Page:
Day 64

Day 64

The best business people and managers understand design, and the best designers understand business and management. There has to be more cross-pollination.

— Neil Blumenthal

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Warby Parker was founded with a rebellious spirit and a lofty objective: to create boutique-quality glasses at a revolutionary price point. The vintage-inspired eyewear company, named after two of Jack Kerouac’s earliest characters, is one of the coolest companies in business today. In fact, we felt cool just talking to co-founder Neil Blumenthal.

Neil is the former director of VisionSpring, a non-profit that works to bring vision to people without access to glasses. For 5 years, he dedicated himself to helping people who made less than $4 a day, and learned about the eyewear industry. We asked him what he gained from his experience at VisionSpring that helped shape Warby Parker. He told us, “I learned a lot about the manufacturing process. I learned that glasses aren’t that expensive to produce, even good quality ones, and I developed relationships with suppliers that we could then use at Warby Parker.”

He called it serendipitous that he met Jeffrey Raider, Andrew Hunt, and David Gilboa at The Wharton School in Philadelphia. When the fashion-forward friends realized that they were collectively complaining about the high price of glasses, they decided to do something about it. Neil said, “We saw this great opportunity to build a brand that reflects who we are, and answers or corrects the problems that we experienced. We would walk into an optical shop and get really excited about a pair of glasses and then walk out like somebody had kicked us in the stomach.” So, they built a company that brought the price of a $500 pair of glasses down to $95.

Even at $95, the founders recognized that there are hundreds of millions of people that don’t have access to glasses. Their solution is the Buy a Pair, Give a Pair program. For each pair of glasses purchased, a person in need receives a pair. Neil told us, “At the end of the day, we wanted to build a company that made us excited to come to work to every day, and we wanted to have a positive impact. That’s where the Buy a Pair, Give a Pair program came from. It was part of our DNA from day one and just something that personally motivated us. We have a history of doing good in the world. This is something that is near and dear to our hearts, and it makes sense.”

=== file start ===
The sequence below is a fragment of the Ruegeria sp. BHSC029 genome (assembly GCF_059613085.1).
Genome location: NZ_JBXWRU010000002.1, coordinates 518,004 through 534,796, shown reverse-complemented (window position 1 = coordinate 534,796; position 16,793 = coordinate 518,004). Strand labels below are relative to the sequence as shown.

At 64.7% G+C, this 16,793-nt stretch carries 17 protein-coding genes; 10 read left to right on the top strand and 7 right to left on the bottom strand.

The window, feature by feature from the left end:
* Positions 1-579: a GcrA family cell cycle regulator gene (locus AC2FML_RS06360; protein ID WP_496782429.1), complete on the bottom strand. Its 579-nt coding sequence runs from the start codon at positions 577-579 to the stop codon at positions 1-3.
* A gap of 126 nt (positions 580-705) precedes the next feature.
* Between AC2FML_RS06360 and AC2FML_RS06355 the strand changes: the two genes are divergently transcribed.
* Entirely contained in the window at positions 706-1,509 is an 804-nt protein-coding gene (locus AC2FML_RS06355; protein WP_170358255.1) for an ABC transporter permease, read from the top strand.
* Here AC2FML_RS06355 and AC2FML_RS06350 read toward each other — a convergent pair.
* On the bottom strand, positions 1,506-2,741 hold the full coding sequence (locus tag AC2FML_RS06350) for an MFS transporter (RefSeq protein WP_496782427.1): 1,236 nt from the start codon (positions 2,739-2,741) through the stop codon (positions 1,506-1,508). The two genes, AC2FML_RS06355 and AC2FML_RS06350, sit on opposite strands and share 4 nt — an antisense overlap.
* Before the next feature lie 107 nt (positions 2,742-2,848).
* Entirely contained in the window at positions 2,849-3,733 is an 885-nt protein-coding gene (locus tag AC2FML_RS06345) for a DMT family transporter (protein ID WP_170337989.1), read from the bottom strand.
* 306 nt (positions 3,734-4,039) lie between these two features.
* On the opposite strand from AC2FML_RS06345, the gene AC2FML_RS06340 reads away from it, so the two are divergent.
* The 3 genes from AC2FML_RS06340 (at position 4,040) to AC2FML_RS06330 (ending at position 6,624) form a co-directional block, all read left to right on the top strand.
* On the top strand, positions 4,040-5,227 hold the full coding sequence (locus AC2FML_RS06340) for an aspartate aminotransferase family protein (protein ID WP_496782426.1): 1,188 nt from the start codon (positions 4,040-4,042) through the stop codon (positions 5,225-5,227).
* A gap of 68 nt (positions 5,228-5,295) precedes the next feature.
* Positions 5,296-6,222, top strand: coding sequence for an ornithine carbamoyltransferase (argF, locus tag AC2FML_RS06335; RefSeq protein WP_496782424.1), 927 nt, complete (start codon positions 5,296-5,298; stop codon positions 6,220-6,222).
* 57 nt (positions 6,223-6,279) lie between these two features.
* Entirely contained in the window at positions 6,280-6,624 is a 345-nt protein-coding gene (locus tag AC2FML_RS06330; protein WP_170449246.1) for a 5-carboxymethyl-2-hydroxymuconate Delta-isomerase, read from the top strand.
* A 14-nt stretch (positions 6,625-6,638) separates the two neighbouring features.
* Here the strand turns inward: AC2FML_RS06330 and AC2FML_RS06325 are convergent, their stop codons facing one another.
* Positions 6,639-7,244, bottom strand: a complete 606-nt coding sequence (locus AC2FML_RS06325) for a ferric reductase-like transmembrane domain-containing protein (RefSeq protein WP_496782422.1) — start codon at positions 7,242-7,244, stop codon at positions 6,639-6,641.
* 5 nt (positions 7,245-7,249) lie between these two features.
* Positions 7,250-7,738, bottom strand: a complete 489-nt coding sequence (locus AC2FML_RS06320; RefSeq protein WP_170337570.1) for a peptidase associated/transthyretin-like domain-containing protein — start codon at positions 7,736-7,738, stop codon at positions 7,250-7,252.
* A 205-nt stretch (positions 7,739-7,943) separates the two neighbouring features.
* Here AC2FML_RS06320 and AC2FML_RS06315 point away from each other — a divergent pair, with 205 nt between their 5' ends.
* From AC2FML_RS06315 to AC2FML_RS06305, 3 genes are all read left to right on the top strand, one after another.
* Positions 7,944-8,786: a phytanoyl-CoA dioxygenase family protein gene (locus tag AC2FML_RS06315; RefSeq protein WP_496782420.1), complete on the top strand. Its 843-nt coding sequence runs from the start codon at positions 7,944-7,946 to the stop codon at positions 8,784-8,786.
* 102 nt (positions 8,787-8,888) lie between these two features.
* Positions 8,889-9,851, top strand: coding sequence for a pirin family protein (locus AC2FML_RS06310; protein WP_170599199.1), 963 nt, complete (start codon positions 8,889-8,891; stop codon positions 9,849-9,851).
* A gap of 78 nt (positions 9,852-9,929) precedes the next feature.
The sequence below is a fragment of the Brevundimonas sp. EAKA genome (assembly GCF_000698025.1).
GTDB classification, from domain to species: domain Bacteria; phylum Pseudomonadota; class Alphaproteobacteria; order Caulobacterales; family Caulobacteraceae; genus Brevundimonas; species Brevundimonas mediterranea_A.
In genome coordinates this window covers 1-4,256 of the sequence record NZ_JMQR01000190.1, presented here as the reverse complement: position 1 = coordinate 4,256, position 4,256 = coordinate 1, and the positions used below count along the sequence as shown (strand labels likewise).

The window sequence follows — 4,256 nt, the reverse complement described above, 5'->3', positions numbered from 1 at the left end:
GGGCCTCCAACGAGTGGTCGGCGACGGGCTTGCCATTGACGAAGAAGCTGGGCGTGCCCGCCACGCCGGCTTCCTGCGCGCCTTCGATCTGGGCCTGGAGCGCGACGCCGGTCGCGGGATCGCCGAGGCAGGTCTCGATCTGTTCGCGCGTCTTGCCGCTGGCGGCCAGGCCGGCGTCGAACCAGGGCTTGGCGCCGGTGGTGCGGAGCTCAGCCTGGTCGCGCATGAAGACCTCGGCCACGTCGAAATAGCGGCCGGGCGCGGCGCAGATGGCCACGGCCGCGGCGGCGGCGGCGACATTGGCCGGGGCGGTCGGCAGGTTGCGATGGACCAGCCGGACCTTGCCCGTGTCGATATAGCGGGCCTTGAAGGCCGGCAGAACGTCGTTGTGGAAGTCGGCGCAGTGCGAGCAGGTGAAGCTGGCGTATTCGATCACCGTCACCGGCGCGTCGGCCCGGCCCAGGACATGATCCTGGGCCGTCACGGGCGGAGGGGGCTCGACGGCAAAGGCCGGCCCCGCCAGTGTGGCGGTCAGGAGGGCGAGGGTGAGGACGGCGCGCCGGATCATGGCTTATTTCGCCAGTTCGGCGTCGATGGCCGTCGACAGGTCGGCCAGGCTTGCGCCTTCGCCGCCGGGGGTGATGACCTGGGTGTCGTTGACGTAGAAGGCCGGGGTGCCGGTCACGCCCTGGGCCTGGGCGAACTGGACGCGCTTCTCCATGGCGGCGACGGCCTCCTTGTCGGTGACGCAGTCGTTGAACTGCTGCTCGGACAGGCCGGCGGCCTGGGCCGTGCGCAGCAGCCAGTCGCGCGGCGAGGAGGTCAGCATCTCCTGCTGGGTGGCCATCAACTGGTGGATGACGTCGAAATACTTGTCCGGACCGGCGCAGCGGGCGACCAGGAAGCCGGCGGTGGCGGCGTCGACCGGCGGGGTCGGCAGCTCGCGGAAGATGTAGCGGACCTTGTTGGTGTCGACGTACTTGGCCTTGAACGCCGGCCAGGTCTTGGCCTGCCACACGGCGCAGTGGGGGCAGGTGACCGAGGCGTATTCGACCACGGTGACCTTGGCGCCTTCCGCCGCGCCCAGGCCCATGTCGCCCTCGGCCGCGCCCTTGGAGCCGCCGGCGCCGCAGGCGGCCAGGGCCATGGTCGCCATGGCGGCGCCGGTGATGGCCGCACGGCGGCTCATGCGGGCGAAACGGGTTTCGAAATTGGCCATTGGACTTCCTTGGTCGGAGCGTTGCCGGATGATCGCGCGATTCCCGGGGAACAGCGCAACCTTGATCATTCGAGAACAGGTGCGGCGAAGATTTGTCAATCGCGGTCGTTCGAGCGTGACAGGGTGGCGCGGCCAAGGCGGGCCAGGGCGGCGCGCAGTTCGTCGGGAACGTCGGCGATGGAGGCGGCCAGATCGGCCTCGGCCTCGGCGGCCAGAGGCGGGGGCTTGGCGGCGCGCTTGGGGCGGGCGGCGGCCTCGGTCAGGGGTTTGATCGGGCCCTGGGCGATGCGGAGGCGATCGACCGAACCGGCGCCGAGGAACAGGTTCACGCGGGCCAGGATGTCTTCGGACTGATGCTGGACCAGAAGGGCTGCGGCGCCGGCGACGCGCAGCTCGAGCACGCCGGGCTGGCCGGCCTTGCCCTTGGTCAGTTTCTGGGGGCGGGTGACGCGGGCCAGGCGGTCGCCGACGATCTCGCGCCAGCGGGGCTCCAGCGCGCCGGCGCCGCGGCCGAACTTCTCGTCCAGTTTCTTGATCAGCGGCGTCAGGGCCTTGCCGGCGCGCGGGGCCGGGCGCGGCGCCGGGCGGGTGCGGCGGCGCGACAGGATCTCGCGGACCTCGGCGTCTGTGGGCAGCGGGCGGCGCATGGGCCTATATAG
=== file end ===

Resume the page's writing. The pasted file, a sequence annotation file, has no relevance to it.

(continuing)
While they haven’t been properly trained as designers, Neil told us, “We each have pretty distinct design sensibilities. I designed a collection while I was working for VisionSpring so I got some experience and learned on the job. We draw references from what we like. We’ve often looked at what our grandparents wore. We get the social impact and revolutionary spirit from our parents who were part of the hippie generation, and we get the design aesthetic and the fashion sense from our grandparents, who went to work everyday in the ’40s and ’50s.”

Warby Parker’s disruptive business model doesn’t stop with Buy a Pair, Give a Pair, or when they cut out the middlemen. The company places its customer’s desires front and center. Neil said, “When we thought about how we would want to buy glasses online, we knew that we wouldn’t want to pay shipping, we would want the ability to return products, and we would want the ability to try-on. So we created the Home Try-On program.” One of Warby Parker’s mantras is: “treat others the way you want to be treated.” Based on the company’s enthusiastic support from their 61,000+ followers on Facebook, the mantra has paid off.

We closed our interview by talking about leadership, business, and design. We’ll delve further into our conversation in the book, but we’ll leave you with one more thought from Neil. He said, “The best business people and managers understand design, and the best designers understand business and management. There has to be more cross-pollination. Leadership needs to be taught in every school, design, non-profit, you name it. I think that there is a big hole in our education system that we’re not teaching people how to lead.”

If you’re still not convinced that Warby Parker embraces a new type of business model, check out the way they’ve designed their 2011 annual report. Looking to upgrade your career’s cool factor? Check out their job postings here.